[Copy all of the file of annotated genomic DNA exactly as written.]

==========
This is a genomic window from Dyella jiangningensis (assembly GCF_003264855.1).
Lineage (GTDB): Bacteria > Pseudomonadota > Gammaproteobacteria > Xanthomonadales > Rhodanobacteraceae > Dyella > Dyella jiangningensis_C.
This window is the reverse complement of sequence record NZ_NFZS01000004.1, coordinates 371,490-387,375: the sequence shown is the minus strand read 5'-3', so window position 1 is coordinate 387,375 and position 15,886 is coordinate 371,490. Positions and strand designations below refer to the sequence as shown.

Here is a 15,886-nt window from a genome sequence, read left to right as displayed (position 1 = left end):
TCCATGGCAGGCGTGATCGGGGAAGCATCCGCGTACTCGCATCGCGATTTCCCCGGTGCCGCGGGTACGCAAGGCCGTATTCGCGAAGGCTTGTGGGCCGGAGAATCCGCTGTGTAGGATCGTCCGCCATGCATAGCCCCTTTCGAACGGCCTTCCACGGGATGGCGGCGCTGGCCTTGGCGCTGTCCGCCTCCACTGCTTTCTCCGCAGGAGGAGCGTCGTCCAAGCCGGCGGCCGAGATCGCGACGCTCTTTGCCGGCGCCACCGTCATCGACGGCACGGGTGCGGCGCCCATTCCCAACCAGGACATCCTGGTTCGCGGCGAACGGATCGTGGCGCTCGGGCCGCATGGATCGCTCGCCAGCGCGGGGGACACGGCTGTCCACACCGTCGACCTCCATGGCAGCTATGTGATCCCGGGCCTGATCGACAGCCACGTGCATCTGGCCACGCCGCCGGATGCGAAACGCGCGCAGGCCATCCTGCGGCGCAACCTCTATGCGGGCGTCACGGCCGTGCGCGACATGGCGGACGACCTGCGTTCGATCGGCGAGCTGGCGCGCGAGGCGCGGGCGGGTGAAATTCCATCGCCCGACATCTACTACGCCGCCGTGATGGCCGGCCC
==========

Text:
This is a genomic window from Dyella jiangningensis (assembly GCF_003264855.1).
Lineage (GTDB): Bacteria > Pseudomonadota > Gammaproteobacteria > Xanthomonadales > Rhodanobacteraceae > Dyella > Dyella jiangningensis_C.
This window is the reverse complement of sequence record NZ_NFZS01000004.1, coordinates 371,490-387,375: the sequence shown is the minus strand read 5'-3', so window position 1 is coordinate 387,375 and position 15,886 is coordinate 371,490. Positions and strand designations below refer to the sequence as shown.

Here is a 15,886-nt window from a genome sequence, read left to right as displayed (position 1 = left end):
TCCATGGCAGGCGTGATCGGGGAAGCATCCGCGTACTCGCATCGCGATTTCCCCGGTGCCGCGGGTACGCAAGGCCGTATTCGCGAAGGCTTGTGGGCCGGAGAATCCGCTGTGTAGGATCGTCCGCCATGCATAGCCCCTTTCGAACGGCCTTCCACGGGATGGCGGCGCTGGCCTTGGCGCTGTCCGCCTCCACTGCTTTCTCCGCAGGAGGAGCGTCGTCCAAGCCGGCGGCCGAGATCGCGACGCTCTTTGCCGGCGCCACCGTCATCGACGGCACGGGTGCGGCGCCCATTCCCAACCAGGACATCCTGGTTCGCGGCGAACGGATCGTGGCGCTCGGGCCGCATGGATCGCTCGCCAGCGCGGGGGACACGGCTGTCCACACCGTCGACCTCCATGGCAGCTATGTGATCCCGGGCCTGATCGACAGCCACGTGCATCTGGCCACGCCGCCGGATGCGAAACGCGCGCAGGCCATCCTGCGGCGCAACCTCTATGCGGGCGTCACGGCCGTGCGCGACATGGCGGACGACCTGCGTTCGATCGGCGAGCTGGCGCGCGAGGCGCGGGCGGGTGAAATTCCATCGCCCGACATCTACTACGCCGCCGTGATGGCCGGCCC